オックスフォードSkoll Forumで、震災に関する小さな小さなセッションをします。


明日からオックスフォードでSkoll Forumが始まります。これは年に一度、オックスフォード大学のサイードビジネススクールのソーシャルアントレ的なイニシアティブの下、世界中からぞくぞくと人があつまる会合なのですが、結局700人超える人たちが参加する様子です。

実は今回初めて参加するのですが、@socialcompanyの市川さんや、英治出版の高野さんとも現地でお会いする予定。

マイクロファイナンスの入門書でとても勉強させていただいた、フェルダー直子さん、それから渡辺奈々さんもいらっしゃるそうで、お会いするのが初めての方たちです。

また、今まで他のカンファレンスで出会った人たちも多いので、同窓会的な雰囲気も若干ありますが、それだけでなくて新しい人たちとの出会いも多いと信じています。

こういうカンファレンスで最近は私もなれてきて、いろんなことを手伝ったりするようになってきたものの、まだ初めての参加なので今年は様子見だな、とか思っていたのですが、

地震が起きて、こんなにたくさんの人が集まるなら、何か教えてもらったり、アイデアを交換したりせな、と思い、急遽、セッション的な集まりをやることにしました。

今のところ、とても面白いメンバーたちが集まる予定で、NZで社会的起業支援をしている人(NZ地震後についてシェア)、Ushahidiを運営している人、人道支援でリスク・リダクションについて調査研究レベルまでのイニシアティブを作っている人、などなどです。

テーマはまだしっかりと考えきっていないのですが、以下について参加者を見ながら、当日トピックを絞り込み、話していく予定です。

1.緊急支援への寄付システム(日本の場合はジャパンプラットフォームのようなところがありましたが、宮城・福島のボランティアセンターなどへどう寄付していくかのコネクションを構築するのに時間とさまざまな労力がかかりました。普段からの連携があればいいのでしょうけれど、そうもいきませんでした。)

2.政府・ボランティア団体・NGO・消防署・機動隊などの連携のための事前のダイアログは必要だったか?

他の国や他の被災地での教訓はなんだったのか色々聞き出したいと思っています。特に人道支援のDARAがRiskReductionについて対話の可能性を語っており、DARAのフィリップが来るので、彼に対話のあり方、用意の仕方なども聞き出したいと思っています。

3.携帯やSNSやスマートフォンなどの技術が役立つのか、また悪い影響もあるのか。特に、Shinsai.infoのUshahidiのパトリックも来るので、技術が被災地に与える影響について彼が経験してきたさまざまな議論をシェアしてもらいたいと思っています。

4.被災地でのマイクロファイナンスのあり方。今、日本でも金品をすべて失ってしまった方々へのピア2ピアのファイナンスのあり方などが議論されはじめています。ハイチでもマイクロファイナンスは非常に大きな功績を残しました。

せっかくフェルダー直子さんも来てくださる感じなので(わかりませんが)ぜひお伺いしたいと思っています。

5.ホームステイやピア2ピアのサポートのシステムを構築した事例はあるか。教訓は?(上記のに近いかもしれませんが、お金だけでなく、住まいや物質的なサポートです)

6.ボランティアマネジメントシステム(震災が起きた時に一気にステークホルダーが集結するが、各団体がどのようにボランティアやスタッフをマネージしているか。初動と長期支援でもちろん違うものの。)

7.被災が起こった後に、どうシナリオを塗り替えていくのか。その合意のとられ方と、社会的な領域はそれによってどう変わるのか?

また、市川さんからは、以下のような御題ももらっています。

1.ソーシャルメディアやオンラインのマス・コラボレーションがおきることは、被災の復興にどう役立つか。Ushahidi、Google,などが発達したことについて。

2.現地の人が見る被災と、海外が見る被災の認識の違いについて。(特にメディア)

3.緊急支援時のグローバルなパートナーシップについて

かなりこじんまりした会になりそうですが、(多分5-6人)

もし日本からも参加したい方はぜひ教えてください。

また、付け足して欲しいトピックがあったら教えてください。

また、ひょんなきっかけでオックスフォードにいるんだけど!って人はぜひ立ち寄ってください。笑

30日11時半から、Said Business schoolの前のカフェのOxfordjamです。もしよければ事前にご連絡をツイッターのDMで、@shinokko までください。

イギリス時間3月30日11時半(日本時間19時半)から大体1時間半くらい話をする予定なのですが、もしオンラインで参加したいという人がいれば、Wifiでつないだりしますので、ご連絡ください。スカイプがあれば24人まで可能です。(はやいものがち)

ただ、べニューははっきりしていなくて、カフェでやる可能性大なので、音が聞き取りにくいかもです。

以下が、今回の話を投げた掲示板のコピペです。

参加しそうな人の名前もあげてあるので、参考にしてみてください。

“Disaster and risk reduction WITH CIVIL SOCIETIES, COMMUNITIES and CORPORATIONS”

Shino Tsuchiya

Emerging Market & Social Investment Researcher

Japan Research Institute

Saturday, March 19 at 07:00AM

Dear friends,

I am Shino Tsuchiya from Japan Research Institute, and as one of the very few Japanese delegates, I would like to raise a issue here to exchange knowledge and experience regarding TSUNAMI and Nuclear Powerplant disaster this time in Japan.

(I am not in the emergency aid field, and usually I am working as a researcher for Base of the Pyramid field to build up the rural business with local communities.)

Please give me any reply if you are interested in Emergency response with Civil society and Private sectors. And I would really want to exchange norms, experiences, and lessons learnt. We can talk online, discuss by email, and talk during the Skoll forum.

From Haiti, we had a lot to learn. Mobile tech will give us a lot of info and many people survived from that. Katrina and Haiti will also tell us how microfinancing will help the people to come back in their original life. And also many post conflict area will give us mental care from the whole aspects in the holistic way is quite a key. And Egypt had told us how to make a dialogue among the people can be a good tool and bad tool as well. Many things had tell us a lot, but it was quite difficult to implement when the disaster really happened.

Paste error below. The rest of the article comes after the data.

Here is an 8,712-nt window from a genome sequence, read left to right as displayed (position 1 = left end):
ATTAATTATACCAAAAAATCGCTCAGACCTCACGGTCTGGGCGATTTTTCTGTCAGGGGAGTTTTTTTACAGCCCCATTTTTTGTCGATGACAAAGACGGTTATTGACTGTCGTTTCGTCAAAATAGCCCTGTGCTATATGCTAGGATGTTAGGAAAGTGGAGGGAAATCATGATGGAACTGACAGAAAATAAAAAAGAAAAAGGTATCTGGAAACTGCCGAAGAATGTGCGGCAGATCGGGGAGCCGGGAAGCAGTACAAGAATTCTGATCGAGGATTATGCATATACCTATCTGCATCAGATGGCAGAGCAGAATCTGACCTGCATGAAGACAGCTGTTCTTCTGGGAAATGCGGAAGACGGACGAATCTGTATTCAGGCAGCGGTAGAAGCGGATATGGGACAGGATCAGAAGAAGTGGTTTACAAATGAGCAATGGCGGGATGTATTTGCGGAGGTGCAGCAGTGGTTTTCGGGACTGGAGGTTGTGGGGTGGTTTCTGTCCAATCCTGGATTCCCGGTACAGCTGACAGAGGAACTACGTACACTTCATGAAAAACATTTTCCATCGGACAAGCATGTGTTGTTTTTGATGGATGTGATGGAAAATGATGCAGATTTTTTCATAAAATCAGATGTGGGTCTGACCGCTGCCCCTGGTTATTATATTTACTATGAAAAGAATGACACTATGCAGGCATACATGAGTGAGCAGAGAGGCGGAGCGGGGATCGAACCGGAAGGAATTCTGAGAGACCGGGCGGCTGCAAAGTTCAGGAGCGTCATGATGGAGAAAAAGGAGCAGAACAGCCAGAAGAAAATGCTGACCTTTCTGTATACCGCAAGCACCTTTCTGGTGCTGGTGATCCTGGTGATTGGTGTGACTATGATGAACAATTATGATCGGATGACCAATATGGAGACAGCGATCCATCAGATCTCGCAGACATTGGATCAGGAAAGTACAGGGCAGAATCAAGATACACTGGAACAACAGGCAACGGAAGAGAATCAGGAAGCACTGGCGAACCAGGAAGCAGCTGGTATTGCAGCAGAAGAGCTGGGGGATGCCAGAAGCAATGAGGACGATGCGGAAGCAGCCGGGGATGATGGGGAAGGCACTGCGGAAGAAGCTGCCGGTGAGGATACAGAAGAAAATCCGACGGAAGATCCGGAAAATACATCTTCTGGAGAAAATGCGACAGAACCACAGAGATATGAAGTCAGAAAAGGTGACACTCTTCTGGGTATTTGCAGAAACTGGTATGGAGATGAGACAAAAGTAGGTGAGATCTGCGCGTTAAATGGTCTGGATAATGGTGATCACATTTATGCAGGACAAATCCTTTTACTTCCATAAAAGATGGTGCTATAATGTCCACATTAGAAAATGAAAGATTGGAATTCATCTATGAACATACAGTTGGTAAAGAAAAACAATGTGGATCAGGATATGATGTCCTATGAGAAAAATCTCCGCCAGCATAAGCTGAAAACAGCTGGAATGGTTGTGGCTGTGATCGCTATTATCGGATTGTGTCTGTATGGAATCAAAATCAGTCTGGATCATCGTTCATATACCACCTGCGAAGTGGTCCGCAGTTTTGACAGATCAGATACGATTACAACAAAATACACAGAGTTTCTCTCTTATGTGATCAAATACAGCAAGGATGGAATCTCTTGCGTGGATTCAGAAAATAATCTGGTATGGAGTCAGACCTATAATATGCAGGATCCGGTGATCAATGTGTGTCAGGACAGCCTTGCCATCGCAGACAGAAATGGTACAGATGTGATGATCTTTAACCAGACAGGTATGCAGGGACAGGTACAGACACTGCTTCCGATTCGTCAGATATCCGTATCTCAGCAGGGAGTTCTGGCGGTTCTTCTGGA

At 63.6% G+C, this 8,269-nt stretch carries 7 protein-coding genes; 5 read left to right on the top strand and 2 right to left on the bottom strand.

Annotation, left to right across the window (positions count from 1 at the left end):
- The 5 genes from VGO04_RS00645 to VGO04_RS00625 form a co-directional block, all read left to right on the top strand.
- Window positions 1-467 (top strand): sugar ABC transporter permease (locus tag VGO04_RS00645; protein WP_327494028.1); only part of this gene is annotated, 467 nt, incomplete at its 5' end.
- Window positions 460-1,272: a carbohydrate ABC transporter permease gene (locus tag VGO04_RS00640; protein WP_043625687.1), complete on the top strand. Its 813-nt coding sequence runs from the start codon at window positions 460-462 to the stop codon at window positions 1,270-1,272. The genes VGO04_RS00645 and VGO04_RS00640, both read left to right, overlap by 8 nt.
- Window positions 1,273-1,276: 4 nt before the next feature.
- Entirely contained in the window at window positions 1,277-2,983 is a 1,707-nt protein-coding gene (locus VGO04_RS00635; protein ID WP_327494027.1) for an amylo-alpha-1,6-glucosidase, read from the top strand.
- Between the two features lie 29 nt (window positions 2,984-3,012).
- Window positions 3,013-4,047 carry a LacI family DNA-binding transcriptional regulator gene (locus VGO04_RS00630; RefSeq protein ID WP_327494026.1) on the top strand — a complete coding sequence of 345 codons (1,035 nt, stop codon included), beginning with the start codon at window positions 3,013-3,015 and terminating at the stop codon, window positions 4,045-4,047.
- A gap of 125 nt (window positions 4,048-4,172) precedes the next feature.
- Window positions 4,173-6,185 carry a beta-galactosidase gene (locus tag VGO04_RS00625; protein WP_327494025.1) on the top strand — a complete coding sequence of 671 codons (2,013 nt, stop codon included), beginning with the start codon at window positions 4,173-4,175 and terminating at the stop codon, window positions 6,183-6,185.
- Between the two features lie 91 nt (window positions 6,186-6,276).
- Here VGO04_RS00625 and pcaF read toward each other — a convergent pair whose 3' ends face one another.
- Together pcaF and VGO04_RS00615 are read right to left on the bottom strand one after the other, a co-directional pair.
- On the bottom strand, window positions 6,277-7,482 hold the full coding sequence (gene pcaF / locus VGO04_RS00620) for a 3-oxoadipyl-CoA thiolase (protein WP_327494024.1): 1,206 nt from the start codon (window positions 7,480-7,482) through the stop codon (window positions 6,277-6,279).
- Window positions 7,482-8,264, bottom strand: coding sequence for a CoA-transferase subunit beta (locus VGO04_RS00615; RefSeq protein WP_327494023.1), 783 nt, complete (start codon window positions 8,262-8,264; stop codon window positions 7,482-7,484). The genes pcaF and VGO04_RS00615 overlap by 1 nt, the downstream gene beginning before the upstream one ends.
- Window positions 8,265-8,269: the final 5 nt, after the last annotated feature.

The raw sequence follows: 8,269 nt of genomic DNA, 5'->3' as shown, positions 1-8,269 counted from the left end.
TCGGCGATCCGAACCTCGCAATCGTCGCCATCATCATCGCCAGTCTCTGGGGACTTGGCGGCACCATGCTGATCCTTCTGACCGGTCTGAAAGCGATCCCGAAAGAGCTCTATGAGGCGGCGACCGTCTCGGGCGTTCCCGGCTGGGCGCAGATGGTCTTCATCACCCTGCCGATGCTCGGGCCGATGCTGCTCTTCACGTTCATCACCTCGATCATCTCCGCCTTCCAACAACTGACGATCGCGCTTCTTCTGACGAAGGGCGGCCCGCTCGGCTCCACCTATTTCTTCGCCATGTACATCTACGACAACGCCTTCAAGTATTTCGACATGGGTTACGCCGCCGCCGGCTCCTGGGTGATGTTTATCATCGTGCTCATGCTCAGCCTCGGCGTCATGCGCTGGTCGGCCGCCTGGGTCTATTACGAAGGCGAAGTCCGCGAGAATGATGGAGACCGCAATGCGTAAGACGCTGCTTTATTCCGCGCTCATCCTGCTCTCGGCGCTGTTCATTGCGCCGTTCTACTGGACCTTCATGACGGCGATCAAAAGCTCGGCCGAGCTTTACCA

For example, I have a lot in my mind which I would like to discuss together with some people who want to talk together during the Skoll Forum period.

  • Emergent Donation system: How to link the locality to the global sphere?
  • Dialogue among national force, international stakeholders, and local self-help group and local companies
  • Mobile and Social networking tech usage (good and bad aspects)
  • Microfinancing after the disaster
  • Home-stay system provider, Peer to Peer support (Bed giver, Kiva style finance)
  • Volunteer management system among very different level of stakeholders
  • Replanning the scenario after the disaster: How social sphere change?

I had worked in Oxfam before and now working in the research institute as an incubater of new business field. But I had been away from emergency world so long and cannot catch the trend and issues which is on the table now. But there is a lot of needs from Japanese civil society to get more ideas and knowledge.

Please let me know if you are in emergency aid organization what is being talked recently regarding those issues above.

Or, if you are in some corporations or private sector, please give me any hints how you think the future of corporations will change?

Or, if you are in social business arena, what is the key opportunity as a business in stabilizing and managing the disaster?

Hiroyasu Ichikawa

CEO / Social Media Consultant

SocialCompany, Inc.

Sunday, March 20 at 12:17PM

Thanks Shino for sharing your thought. There are so many initiative happening here in Japan. I have been involved some of them. I have 3 topics I would like to discuss at Skoll.

1. How social media / global online mass-collaboration could play a role for disaster relief effort. (Ushahidi, for crisis mapping, Google’s People Finder, and so many of creative technology has been developing here).

2. Perception gap between local and global (particulary medi’s coverage)